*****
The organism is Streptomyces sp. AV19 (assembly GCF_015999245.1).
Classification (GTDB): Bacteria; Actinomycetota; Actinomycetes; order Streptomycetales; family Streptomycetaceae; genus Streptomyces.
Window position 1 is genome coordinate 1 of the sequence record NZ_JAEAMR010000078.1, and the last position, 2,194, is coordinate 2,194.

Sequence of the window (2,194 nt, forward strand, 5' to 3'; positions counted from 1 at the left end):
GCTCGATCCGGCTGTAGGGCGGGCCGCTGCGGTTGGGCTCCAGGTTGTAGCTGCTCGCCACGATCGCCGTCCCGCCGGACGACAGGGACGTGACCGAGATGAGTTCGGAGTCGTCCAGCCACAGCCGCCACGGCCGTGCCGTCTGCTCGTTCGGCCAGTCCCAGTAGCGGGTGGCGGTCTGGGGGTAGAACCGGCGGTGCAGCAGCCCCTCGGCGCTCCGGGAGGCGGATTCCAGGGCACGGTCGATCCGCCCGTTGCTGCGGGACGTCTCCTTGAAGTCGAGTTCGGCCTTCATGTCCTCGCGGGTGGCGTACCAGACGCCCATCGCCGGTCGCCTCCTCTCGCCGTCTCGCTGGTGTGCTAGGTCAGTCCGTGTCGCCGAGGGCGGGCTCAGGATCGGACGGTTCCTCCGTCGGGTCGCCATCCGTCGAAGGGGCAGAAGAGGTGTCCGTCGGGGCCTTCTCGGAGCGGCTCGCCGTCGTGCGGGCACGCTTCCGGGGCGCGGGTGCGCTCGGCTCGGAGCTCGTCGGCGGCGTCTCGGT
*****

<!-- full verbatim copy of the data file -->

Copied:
The organism is Streptomyces sp. AV19 (assembly GCF_015999245.1).
Classification (GTDB): Bacteria; Actinomycetota; Actinomycetes; order Streptomycetales; family Streptomycetaceae; genus Streptomyces.
Window position 1 is genome coordinate 1 of the sequence record NZ_JAEAMR010000078.1, and the last position, 2,194, is coordinate 2,194.

Sequence of the window (2,194 nt, forward strand, 5' to 3'; positions counted from 1 at the left end):
GCTCGATCCGGCTGTAGGGCGGGCCGCTGCGGTTGGGCTCCAGGTTGTAGCTGCTCGCCACGATCGCCGTCCCGCCGGACGACAGGGACGTGACCGAGATGAGTTCGGAGTCGTCCAGCCACAGCCGCCACGGCCGTGCCGTCTGCTCGTTCGGCCAGTCCCAGTAGCGGGTGGCGGTCTGGGGGTAGAACCGGCGGTGCAGCAGCCCCTCGGCGCTCCGGGAGGCGGATTCCAGGGCACGGTCGATCCGCCCGTTGCTGCGGGACGTCTCCTTGAAGTCGAGTTCGGCCTTCATGTCCTCGCGGGTGGCGTACCAGACGCCCATCGCCGGTCGCCTCCTCTCGCCGTCTCGCTGGTGTGCTAGGTCAGTCCGTGTCGCCGAGGGCGGGCTCAGGATCGGACGGTTCCTCCGTCGGGTCGCCATCCGTCGAAGGGGCAGAAGAGGTGTCCGTCGGGGCCTTCTCGGAGCGGCTCGCCGTCGTGCGGGCACGCTTCCGGGGCGCGGGTGCGCTCGGCTCGGAGCTCGTCGGCGGCGTCTCGGT